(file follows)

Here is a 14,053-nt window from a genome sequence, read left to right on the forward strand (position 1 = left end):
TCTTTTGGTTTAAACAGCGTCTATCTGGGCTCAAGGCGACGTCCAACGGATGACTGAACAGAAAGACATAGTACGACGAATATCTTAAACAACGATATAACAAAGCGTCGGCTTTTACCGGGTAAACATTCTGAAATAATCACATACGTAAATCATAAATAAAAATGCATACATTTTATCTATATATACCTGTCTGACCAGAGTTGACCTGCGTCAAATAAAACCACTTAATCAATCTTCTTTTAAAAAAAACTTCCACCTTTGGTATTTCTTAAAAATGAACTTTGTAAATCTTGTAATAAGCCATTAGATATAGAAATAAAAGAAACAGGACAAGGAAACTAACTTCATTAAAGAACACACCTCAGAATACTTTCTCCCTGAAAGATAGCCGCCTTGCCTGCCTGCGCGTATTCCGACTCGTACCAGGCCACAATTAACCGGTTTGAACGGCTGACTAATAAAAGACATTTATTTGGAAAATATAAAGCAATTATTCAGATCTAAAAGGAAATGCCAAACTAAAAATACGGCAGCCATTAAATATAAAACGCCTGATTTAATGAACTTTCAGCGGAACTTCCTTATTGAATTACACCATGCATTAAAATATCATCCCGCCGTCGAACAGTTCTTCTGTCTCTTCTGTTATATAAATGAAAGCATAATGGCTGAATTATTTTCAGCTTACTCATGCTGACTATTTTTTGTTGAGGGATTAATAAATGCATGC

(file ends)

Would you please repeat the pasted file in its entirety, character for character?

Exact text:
Here is a 14,053-nt window from a genome sequence, read left to right on the forward strand (position 1 = left end):
TCTTTTGGTTTAAACAGCGTCTATCTGGGCTCAAGGCGACGTCCAACGGATGACTGAACAGAAAGACATAGTACGACGAATATCTTAAACAACGATATAACAAAGCGTCGGCTTTTACCGGGTAAACATTCTGAAATAATCACATACGTAAATCATAAATAAAAATGCATACATTTTATCTATATATACCTGTCTGACCAGAGTTGACCTGCGTCAAATAAAACCACTTAATCAATCTTCTTTTAAAAAAAACTTCCACCTTTGGTATTTCTTAAAAATGAACTTTGTAAATCTTGTAATAAGCCATTAGATATAGAAATAAAAGAAACAGGACAAGGAAACTAACTTCATTAAAGAACACACCTCAGAATACTTTCTCCCTGAAAGATAGCCGCCTTGCCTGCCTGCGCGTATTCCGACTCGTACCAGGCCACAATTAACCGGTTTGAACGGCTGACTAATAAAAGACATTTATTTGGAAAATATAAAGCAATTATTCAGATCTAAAAGGAAATGCCAAACTAAAAATACGGCAGCCATTAAATATAAAACGCCTGATTTAATGAACTTTCAGCGGAACTTCCTTATTGAATTACACCATGCATTAAAATATCATCCCGCCGTCGAACAGTTCTTCTGTCTCTTCTGTTATATAAATGAAAGCATAATGGCTGAATTATTTTCAGCTTACTCATGCTGACTATTTTTTGTTGAGGGATTAATAAATGCATGC